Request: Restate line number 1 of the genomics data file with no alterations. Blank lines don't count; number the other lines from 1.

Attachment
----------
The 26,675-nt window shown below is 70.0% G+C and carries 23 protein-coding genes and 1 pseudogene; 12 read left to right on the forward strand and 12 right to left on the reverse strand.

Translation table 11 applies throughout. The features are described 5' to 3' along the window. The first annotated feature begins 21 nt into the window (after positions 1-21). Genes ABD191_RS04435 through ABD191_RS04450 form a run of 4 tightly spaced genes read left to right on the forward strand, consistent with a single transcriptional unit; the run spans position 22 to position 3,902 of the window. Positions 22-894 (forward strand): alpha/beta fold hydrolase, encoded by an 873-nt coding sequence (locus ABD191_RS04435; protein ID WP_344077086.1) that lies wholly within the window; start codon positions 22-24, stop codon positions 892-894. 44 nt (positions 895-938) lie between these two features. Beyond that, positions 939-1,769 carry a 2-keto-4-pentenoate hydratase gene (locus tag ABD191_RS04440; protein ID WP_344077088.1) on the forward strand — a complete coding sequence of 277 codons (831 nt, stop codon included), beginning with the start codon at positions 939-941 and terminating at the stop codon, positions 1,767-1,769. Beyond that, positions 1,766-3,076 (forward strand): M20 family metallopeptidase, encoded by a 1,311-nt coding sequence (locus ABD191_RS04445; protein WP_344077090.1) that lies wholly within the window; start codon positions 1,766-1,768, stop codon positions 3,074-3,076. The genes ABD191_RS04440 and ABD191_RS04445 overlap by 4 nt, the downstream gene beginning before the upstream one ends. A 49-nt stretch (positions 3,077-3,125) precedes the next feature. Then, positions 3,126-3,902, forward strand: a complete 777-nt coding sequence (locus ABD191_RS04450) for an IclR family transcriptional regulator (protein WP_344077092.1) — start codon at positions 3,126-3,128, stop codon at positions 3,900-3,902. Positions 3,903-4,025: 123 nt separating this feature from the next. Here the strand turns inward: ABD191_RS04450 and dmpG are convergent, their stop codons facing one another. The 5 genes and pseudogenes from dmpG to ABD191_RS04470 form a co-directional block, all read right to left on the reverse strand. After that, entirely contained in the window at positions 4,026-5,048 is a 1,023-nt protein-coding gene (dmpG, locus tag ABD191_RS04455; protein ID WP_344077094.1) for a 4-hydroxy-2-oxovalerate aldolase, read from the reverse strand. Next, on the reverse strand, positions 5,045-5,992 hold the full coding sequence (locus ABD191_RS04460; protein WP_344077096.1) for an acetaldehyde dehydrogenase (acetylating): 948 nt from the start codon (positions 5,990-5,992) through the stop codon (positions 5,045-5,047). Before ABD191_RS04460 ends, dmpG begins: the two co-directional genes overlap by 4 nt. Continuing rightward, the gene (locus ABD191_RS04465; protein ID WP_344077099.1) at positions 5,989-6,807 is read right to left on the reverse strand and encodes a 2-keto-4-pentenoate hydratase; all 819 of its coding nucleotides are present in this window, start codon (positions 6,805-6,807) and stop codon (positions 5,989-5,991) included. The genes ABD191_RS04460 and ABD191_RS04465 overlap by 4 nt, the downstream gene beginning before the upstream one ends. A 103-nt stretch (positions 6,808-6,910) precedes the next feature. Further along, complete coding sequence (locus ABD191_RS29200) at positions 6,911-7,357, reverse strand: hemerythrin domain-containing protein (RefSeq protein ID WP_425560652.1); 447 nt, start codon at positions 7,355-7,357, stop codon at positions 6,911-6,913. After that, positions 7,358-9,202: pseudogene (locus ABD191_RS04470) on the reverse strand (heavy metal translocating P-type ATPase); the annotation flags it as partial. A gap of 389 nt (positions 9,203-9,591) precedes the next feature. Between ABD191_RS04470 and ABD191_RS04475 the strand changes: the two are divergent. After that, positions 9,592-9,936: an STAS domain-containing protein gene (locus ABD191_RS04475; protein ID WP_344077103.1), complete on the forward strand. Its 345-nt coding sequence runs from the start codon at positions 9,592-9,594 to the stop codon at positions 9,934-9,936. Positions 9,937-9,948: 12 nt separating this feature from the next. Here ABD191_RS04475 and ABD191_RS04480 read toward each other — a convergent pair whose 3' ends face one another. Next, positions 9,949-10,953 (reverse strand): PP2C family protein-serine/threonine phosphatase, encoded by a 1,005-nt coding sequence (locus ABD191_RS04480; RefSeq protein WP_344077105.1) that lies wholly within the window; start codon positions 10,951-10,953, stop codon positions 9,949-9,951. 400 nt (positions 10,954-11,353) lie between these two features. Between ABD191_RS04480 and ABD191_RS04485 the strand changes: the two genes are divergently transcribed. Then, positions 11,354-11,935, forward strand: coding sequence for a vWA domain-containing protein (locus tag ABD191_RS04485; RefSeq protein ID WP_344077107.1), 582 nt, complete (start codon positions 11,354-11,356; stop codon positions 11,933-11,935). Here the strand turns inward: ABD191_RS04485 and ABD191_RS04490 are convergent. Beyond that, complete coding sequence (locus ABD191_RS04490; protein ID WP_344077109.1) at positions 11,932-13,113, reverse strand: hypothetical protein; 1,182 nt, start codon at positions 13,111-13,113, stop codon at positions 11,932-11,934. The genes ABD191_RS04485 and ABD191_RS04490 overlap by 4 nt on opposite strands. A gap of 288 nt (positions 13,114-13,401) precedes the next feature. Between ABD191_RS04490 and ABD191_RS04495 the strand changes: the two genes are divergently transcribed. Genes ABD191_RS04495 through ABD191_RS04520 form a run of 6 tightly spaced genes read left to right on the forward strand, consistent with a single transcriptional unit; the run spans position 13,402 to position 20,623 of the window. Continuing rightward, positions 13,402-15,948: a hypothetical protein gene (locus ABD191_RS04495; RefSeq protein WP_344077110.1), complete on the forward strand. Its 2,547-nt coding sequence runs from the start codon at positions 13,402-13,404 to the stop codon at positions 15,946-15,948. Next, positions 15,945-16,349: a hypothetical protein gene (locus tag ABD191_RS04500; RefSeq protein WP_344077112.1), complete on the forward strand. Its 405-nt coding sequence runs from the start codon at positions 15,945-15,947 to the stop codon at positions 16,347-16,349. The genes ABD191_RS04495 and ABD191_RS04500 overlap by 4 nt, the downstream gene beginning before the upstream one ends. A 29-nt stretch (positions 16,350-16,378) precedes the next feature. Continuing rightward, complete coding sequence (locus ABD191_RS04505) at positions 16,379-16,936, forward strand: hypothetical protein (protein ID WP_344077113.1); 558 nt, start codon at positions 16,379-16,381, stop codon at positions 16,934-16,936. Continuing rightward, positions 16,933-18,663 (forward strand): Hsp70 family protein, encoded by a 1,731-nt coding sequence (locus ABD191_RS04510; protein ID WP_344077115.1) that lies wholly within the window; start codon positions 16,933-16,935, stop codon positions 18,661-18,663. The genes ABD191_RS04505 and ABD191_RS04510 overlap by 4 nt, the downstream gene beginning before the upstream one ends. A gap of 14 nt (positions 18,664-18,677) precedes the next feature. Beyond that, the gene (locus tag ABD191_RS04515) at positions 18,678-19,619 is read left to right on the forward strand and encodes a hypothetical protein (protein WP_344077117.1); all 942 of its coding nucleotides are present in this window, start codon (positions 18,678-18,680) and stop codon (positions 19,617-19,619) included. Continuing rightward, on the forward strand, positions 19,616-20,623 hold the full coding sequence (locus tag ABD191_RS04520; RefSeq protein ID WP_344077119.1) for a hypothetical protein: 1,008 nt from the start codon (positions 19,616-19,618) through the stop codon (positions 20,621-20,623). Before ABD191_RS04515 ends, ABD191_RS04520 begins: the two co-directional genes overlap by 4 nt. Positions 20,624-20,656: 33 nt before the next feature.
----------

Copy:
The 26,675-nt window shown below is 70.0% G+C and carries 23 protein-coding genes and 1 pseudogene; 12 read left to right on the forward strand and 12 right to left on the reverse strand.